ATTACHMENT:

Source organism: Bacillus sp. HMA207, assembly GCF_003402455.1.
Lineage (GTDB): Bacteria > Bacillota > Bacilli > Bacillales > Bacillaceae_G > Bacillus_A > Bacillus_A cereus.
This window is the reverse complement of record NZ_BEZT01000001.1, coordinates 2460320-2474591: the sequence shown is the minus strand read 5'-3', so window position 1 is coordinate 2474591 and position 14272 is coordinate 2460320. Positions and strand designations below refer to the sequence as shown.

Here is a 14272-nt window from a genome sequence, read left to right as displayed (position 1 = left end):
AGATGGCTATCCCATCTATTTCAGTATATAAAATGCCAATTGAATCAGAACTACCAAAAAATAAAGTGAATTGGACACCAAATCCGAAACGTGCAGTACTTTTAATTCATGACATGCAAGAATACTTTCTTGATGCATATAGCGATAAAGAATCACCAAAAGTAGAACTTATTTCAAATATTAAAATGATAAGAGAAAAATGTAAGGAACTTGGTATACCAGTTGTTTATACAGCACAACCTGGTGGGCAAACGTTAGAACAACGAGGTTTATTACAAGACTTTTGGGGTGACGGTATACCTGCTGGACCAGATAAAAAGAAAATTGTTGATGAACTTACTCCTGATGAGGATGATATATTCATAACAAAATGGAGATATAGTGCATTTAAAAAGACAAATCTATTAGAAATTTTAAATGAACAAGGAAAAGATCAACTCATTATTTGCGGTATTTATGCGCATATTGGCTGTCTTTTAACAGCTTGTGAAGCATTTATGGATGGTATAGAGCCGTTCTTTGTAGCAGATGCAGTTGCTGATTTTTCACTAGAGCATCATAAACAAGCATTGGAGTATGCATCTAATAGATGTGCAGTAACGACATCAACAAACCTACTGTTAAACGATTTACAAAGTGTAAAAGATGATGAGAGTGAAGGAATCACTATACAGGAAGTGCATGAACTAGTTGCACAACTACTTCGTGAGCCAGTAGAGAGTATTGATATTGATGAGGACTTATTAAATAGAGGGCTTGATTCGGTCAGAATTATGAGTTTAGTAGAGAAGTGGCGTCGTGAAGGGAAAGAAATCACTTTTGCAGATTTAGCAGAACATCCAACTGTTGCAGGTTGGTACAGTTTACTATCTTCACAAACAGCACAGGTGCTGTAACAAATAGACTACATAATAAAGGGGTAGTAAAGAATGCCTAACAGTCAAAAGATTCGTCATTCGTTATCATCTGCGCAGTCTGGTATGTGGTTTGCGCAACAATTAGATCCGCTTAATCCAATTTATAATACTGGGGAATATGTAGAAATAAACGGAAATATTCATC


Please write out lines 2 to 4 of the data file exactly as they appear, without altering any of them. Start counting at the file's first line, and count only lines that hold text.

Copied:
Lineage (GTDB): Bacteria > Bacillota > Bacilli > Bacillales > Bacillaceae_G > Bacillus_A > Bacillus_A cereus.
This window is the reverse complement of record NZ_BEZT01000001.1, coordinates 2460320-2474591: the sequence shown is the minus strand read 5'-3', so window position 1 is coordinate 2474591 and position 14272 is coordinate 2460320. Positions and strand designations below refer to the sequence as shown.

Here is a 14272-nt window from a genome sequence, read left to right as displayed (position 1 = left end):